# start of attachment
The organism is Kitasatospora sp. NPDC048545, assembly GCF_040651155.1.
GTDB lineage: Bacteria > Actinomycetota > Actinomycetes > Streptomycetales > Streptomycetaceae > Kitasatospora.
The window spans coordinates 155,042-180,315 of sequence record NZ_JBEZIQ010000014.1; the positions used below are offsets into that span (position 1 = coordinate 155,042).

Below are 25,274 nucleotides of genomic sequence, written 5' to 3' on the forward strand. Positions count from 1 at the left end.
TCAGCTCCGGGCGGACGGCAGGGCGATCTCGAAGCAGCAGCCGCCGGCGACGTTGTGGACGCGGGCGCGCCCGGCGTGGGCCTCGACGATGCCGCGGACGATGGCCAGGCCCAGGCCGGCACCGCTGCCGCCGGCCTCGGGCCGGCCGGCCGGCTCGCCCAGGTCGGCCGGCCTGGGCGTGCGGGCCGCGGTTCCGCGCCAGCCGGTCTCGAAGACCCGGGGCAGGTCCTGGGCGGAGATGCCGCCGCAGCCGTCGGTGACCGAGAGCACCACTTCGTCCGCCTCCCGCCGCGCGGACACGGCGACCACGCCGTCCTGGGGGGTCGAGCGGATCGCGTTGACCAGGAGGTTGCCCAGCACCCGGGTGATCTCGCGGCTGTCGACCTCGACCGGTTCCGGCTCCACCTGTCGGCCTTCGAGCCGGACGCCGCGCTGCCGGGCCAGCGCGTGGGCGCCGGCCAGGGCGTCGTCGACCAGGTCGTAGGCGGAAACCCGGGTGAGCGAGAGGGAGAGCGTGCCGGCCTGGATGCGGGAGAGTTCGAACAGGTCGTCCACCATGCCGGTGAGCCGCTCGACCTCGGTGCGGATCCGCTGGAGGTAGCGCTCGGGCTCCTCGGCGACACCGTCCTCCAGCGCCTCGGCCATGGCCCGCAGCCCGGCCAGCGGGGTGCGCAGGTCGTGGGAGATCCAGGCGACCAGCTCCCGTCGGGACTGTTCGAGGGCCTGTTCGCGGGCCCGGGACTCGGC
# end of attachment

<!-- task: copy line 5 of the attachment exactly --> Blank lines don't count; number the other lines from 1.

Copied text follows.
TCAGCTCCGGGCGGACGGCAGGGCGATCTCGAAGCAGCAGCCGCCGGCGACGTTGTGGACGCGGGCGCGCCCGGCGTGGGCCTCGACGATGCCGCGGACGATGGCCAGGCCCAGGCCGGCACCGCTGCCGCCGGCCTCGGGCCGGCCGGCCGGCTCGCCCAGGTCGGCCGGCCTGGGCGTGCGGGCCGCGGTTCCGCGCCAGCCGGTCTCGAAGACCCGGGGCAGGTCCTGGGCGGAGATGCCGCCGCAGCCGTCGGTGACCGAGAGCACCACTTCGTCCGCCTCCCGCCGCGCGGACACGGCGACCACGCCGTCCTGGGGGGTCGAGCGGATCGCGTTGACCAGGAGGTTGCCCAGCACCCGGGTGATCTCGCGGCTGTCGACCTCGACCGGTTCCGGCTCCACCTGTCGGCCTTCGAGCCGGACGCCGCGCTGCCGGGCCAGCGCGTGGGCGCCGGCCAGGGCGTCGTCGACCAGGTCGTAGGCGGAAACCCGGGTGAGCGAGAGGGAGAGCGTGCCGGCCTGGATGCGGGAGAGTTCGAACAGGTCGTCCACCATGCCGGTGAGCCGCTCGACCTCGGTGCGGATCCGCTGGAGGTAGCGCTCGGGCTCCTCGGCGACACCGTCCTCCAGCGCCTCGGCCATGGCCCGCAGCCCGGCCAGCGGGGTGCGCAGGTCGTGGGAGATCCAGGCGACCAGCTCCCGTCGGGACTGTTCGAGGGCCTGTTCGCGGGCCCGGGACTCGGC